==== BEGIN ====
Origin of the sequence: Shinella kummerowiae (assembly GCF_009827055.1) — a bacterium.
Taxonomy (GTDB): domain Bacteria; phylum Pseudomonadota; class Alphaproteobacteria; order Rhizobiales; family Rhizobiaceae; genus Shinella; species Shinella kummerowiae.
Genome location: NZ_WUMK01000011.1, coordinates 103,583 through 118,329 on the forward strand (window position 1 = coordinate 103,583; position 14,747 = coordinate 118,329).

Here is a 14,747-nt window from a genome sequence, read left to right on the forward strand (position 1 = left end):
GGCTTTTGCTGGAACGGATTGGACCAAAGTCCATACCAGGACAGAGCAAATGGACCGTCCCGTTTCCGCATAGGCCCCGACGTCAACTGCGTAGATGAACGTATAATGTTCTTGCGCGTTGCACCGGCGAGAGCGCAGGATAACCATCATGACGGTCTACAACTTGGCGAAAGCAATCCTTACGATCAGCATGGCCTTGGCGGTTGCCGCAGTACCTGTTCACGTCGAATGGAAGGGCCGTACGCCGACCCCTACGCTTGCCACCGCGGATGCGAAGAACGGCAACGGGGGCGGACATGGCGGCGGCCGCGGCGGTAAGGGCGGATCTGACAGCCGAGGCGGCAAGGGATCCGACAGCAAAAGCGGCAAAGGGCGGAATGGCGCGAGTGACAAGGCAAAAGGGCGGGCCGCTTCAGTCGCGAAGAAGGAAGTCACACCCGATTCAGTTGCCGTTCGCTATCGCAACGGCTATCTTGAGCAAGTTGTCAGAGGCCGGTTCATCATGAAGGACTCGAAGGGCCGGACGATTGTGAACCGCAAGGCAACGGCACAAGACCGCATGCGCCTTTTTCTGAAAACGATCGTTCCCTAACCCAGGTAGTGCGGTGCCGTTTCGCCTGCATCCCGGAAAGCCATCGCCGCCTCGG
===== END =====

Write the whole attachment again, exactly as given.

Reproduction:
Origin of the sequence: Shinella kummerowiae (assembly GCF_009827055.1) — a bacterium.
Taxonomy (GTDB): domain Bacteria; phylum Pseudomonadota; class Alphaproteobacteria; order Rhizobiales; family Rhizobiaceae; genus Shinella; species Shinella kummerowiae.
Genome location: NZ_WUMK01000011.1, coordinates 103,583 through 118,329 on the forward strand (window position 1 = coordinate 103,583; position 14,747 = coordinate 118,329).

Here is a 14,747-nt window from a genome sequence, read left to right on the forward strand (position 1 = left end):
GGCTTTTGCTGGAACGGATTGGACCAAAGTCCATACCAGGACAGAGCAAATGGACCGTCCCGTTTCCGCATAGGCCCCGACGTCAACTGCGTAGATGAACGTATAATGTTCTTGCGCGTTGCACCGGCGAGAGCGCAGGATAACCATCATGACGGTCTACAACTTGGCGAAAGCAATCCTTACGATCAGCATGGCCTTGGCGGTTGCCGCAGTACCTGTTCACGTCGAATGGAAGGGCCGTACGCCGACCCCTACGCTTGCCACCGCGGATGCGAAGAACGGCAACGGGGGCGGACATGGCGGCGGCCGCGGCGGTAAGGGCGGATCTGACAGCCGAGGCGGCAAGGGATCCGACAGCAAAAGCGGCAAAGGGCGGAATGGCGCGAGTGACAAGGCAAAAGGGCGGGCCGCTTCAGTCGCGAAGAAGGAAGTCACACCCGATTCAGTTGCCGTTCGCTATCGCAACGGCTATCTTGAGCAAGTTGTCAGAGGCCGGTTCATCATGAAGGACTCGAAGGGCCGGACGATTGTGAACCGCAAGGCAACGGCACAAGACCGCATGCGCCTTTTTCTGAAAACGATCGTTCCCTAACCCAGGTAGTGCGGTGCCGTTTCGCCTGCATCCCGGAAAGCCATCGCCGCCTCGG